A trick used to jump between groups on the battlefield, but also to quickly jump between inaccessible spots - like high cliff ledges when trying to escape out of a collapsing cavern, and the arms of the rampaging troll that's causing the landslide. Also proving crucial to tracking Gollum is a tracking ability, which allows you to see Gollum's trail more clearly. Important when the footprints disappear as the creature skitters up vertical surfaces.
While once in the cave you're funnelled in a particular direction, there is a sense that your path isn't so controlled. Side corridors plunge into the darkness, suggesting exploration is needed. Reach outside, and the surrounding area sprawls out in every direction. A chance to sate that wanderlust, and going off-mission is heavily emphasised by way of the Nemesis system.
Orcs grow with experience, the world (and your interaction with them) shaping their strengths and weaknesses. One could grow incensed by the appearance of Wargs, while another Orc may be fearful of them and run in the opposite direction. You can check each Orc's developing personality through a separate sub-menu, where you'll find the key characters of the region displayed and detailed.
Even if you're not in the vicinity to poke them with a sword, they'll continue to evolve. There's almost a turned-based element to spectating in this menu, as personalities clash with each other over time, murdered Orcs being replaced by new lieutenants, and survivors vying for the position of war chief.
When they earn that stripe, they become a mini-boss on the map of Mordor, and an optional objective to your main quest. They'll need to be taunted enough to emerge from their hideout; they won't be found wandering the world for a quick backstab, so the game creates a random selection of objectives to meet in order to call them out.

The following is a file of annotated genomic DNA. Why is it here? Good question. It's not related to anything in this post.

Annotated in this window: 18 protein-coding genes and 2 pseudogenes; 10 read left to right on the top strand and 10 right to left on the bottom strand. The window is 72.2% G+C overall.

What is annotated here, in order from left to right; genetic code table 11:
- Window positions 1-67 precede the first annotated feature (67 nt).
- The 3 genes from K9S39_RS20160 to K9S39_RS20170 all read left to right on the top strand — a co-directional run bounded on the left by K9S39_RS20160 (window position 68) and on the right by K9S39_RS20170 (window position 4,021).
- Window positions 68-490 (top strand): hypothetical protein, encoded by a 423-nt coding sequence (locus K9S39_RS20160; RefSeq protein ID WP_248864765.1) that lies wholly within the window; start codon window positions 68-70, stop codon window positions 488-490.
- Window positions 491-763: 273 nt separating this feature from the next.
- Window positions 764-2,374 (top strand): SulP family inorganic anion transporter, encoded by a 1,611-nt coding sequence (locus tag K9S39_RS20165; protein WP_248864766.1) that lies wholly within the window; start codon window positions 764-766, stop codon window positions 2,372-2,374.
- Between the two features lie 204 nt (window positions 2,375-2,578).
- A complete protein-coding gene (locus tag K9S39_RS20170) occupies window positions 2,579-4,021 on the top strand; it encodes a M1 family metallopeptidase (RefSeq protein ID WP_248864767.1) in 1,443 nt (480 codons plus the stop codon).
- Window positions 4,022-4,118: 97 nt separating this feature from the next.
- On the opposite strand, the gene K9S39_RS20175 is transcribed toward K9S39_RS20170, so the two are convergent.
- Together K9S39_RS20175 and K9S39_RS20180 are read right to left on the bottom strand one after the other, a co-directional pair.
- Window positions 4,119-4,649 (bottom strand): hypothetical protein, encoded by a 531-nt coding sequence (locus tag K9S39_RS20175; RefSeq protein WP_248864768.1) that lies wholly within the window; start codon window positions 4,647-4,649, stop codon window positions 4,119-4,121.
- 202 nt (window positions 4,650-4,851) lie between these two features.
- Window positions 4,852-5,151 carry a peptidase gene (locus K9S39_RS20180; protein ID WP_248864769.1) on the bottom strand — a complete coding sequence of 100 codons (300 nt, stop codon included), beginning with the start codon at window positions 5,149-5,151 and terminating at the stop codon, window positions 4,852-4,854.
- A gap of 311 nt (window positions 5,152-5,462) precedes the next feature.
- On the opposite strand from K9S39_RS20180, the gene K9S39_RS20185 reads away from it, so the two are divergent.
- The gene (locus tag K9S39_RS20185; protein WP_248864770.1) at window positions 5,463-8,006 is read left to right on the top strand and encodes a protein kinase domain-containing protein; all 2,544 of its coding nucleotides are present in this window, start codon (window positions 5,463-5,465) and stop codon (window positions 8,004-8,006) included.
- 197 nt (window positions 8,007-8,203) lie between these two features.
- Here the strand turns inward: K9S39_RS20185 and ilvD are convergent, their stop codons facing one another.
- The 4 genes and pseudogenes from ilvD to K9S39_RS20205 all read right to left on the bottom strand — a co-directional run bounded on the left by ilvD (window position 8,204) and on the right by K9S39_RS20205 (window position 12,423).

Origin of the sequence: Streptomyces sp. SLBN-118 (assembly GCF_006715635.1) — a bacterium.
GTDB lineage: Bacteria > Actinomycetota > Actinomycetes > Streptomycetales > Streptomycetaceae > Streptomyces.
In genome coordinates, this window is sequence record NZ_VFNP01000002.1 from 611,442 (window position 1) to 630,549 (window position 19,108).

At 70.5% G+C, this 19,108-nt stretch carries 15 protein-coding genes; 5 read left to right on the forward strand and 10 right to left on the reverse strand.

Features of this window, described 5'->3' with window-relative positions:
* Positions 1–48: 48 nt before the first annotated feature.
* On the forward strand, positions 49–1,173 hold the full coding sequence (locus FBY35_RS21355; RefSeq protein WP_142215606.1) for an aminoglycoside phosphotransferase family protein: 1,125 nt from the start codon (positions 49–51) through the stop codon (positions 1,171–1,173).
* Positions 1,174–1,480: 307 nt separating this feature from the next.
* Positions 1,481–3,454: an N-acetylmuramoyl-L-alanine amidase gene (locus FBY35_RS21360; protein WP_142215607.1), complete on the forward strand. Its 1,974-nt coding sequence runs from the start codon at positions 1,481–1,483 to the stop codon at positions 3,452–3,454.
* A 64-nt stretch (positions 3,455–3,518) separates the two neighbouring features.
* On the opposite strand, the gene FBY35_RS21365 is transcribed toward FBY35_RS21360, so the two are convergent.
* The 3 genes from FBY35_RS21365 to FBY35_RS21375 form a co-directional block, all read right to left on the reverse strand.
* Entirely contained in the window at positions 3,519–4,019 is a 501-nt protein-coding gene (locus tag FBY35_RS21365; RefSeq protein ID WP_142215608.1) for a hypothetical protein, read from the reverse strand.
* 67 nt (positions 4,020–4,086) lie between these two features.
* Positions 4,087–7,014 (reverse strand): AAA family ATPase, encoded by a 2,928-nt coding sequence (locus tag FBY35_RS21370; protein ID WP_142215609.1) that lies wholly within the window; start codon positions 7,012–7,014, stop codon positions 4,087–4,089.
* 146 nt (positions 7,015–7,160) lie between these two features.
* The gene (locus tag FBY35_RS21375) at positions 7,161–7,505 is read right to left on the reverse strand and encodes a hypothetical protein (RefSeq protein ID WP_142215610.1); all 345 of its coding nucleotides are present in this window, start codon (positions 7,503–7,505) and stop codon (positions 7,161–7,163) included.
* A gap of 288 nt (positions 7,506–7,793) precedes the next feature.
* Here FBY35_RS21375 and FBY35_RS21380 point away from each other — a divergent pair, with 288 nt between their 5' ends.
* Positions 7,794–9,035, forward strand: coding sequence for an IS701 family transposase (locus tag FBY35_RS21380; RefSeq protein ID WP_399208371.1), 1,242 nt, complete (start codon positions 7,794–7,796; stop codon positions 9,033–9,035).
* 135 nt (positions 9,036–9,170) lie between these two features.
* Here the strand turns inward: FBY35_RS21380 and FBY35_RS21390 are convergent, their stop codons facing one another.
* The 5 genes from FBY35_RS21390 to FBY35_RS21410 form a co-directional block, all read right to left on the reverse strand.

These are dictated by their personalities. The one we see during the demo is a timed mission to kill 20 Orcs in under two minutes, in order to enrage their leader enough to attack you personally. As the Orcs under his banner are spread out across this particular stronghold, that attack teleport becomes essential in making the deadline. No simple hacking at the attack button here, as is exampled by the developer dying at the hands of the war chief.
There's a groan from his fellow staff member at the unexpected death, but it does allow Monolith to illustrate an important point. Time won't reset on death. You'll backtrack to the last checkpoint, but time doesn't rewind with you. You'll resurrect some time later, and the Orc that killed you will have ranked up to become a tougher enemy next time.
It's counter to the modern idea of simplifying a particular juncture of a game in order to allow every player to proceed. Though we're unconvinced that this will translate to a harder boss fight next time (the learning curve could easily become vertical), it's a nice idea and hopefully means each battle, however many times repeated, will feel different from the last.
It's an interesting two-parter of a demo. The game looks slick in motion, and better than static screens would lead you - and us - to previously believe. We could have a solid, entertaining adventure title on our hands, that benefits - for Tolkien fans at least - from the overlay of a familiar world and cast of characters. A licensed title that could be one of this autumn's most anticipated titles? That's definitely an ambitious idea.